Literacy skills in science

Science and Children cover, November 2007As part of a project I am working on, I was visiting the science classes of teachers who participated in a summer professional education project. One of the elementary teachers indicated that I should wait until April to visit hers. She said that in her school, they didn’t teach science until after the state reading and math tests were over in the spring!

Although this is (I hope) an extreme example, it seems that science, social studies, and the arts are being cut back to provide more reading time, at least in some elementary and middle schools. Maybe as a veteran secondary teacher I’m asking a silly question, but why can’t reading (and writing) skills be taught in the context of subjects such as science, social studies, and the arts?

In this issue of Science & Children, there are several articles on just this topic. The Reading and Science article makes two interesting points. For those who wonder if hands-on activities discourage or replace reading, the author cites research that shows the opposite. In more stimulating settings, student motivation to read increases. The author also describes “authentic reading” as reading for a purpose. Students who engaged in purposeful reading improved in their comprehension. I’m curious as to how much emphasis there is on nonfiction reading in our classrooms, which is what most of this authentic reading would be.

Another article poses the question How is reading science books different from reading other kinds of books?” The focus on fluency in reading (words per minute) may be counterproductive in reading science texts, where science reading is a slower process, and going back to reread a section is appropriate. Are students being instructed and guided in these processes?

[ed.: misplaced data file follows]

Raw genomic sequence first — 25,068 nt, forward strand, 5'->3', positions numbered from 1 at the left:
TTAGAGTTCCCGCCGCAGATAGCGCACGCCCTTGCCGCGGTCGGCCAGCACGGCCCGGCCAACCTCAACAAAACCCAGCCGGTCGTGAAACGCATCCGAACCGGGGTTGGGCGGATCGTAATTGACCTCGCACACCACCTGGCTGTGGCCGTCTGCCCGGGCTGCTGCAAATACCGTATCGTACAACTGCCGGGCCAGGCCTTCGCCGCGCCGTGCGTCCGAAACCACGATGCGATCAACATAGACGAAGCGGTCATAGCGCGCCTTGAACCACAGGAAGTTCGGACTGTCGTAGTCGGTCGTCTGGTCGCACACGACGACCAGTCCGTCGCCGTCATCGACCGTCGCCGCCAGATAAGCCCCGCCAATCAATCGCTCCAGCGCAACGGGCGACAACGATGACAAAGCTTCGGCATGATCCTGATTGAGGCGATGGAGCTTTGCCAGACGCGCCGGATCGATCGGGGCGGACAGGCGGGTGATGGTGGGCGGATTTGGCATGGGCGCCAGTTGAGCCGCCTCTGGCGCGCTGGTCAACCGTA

I hope that secondary teachers will look at these two articles. I wonder if many of the reading “problems” in secondary students are in reality a lack of guidance and experience in reading these informational texts? I know that secondary teachers feel that reading instruction is not their job. I would agree that if secondary students cannot decode words, there is a need for intervention by reading specialists. But I’m not convinced that it’s the job of a reading or language arts teachers to teach students how to read science texts, to instruct students in specialized science vocabulary, or to teach students how to write lab reports. Who better to do this than science teachers?

Making sense of science textbooks and web resources requires another type of literacy – visual literacy. Think of how science uses nonlinguistic representations – symbols on a weather map, the Periodic Table, chemical equations, Punnet Squares, molecular diagrams, formulas, graphs, diagrams, maps (the list goes on!). With all due and utmost respect to my colleagues in the Language Arts/Reading department, I’m not sure that they are the right folks to teach my science students how to interpret and create these representations.

Regardless of the grade level, one of the best ways to help students interact with these texts is by modeling. It doesn’t require a lot of professional development to do a “think aloud” and make your thinking process visible (and audible) to students. For examples, our textbooks are now full of graphics that support the content, but many students do not always see the relationships between the graphics and the text. It’s been my experience that taking a little time to model how to see these relationships may be what students need to eventually become more independent readers.

There are many web resources that can help you. We’ve created a new SciLinks, Keyword “Reading and Writing in Science,” and we’ll be adding some teacher resources for this. In the meantime, here are two sites that are good ones to start with: Think Aloud and Strategies for Effective Use of Science Reading Materials

I saw a college professor of physics doing a “think aloud” with a group of elementary teachers. He was modeling how to interpret graphs and to see the story that the graph was telling about their investigations. It took a few minutes of the classtime, but the teachers understood and were then able to apply the skill to other graphs.

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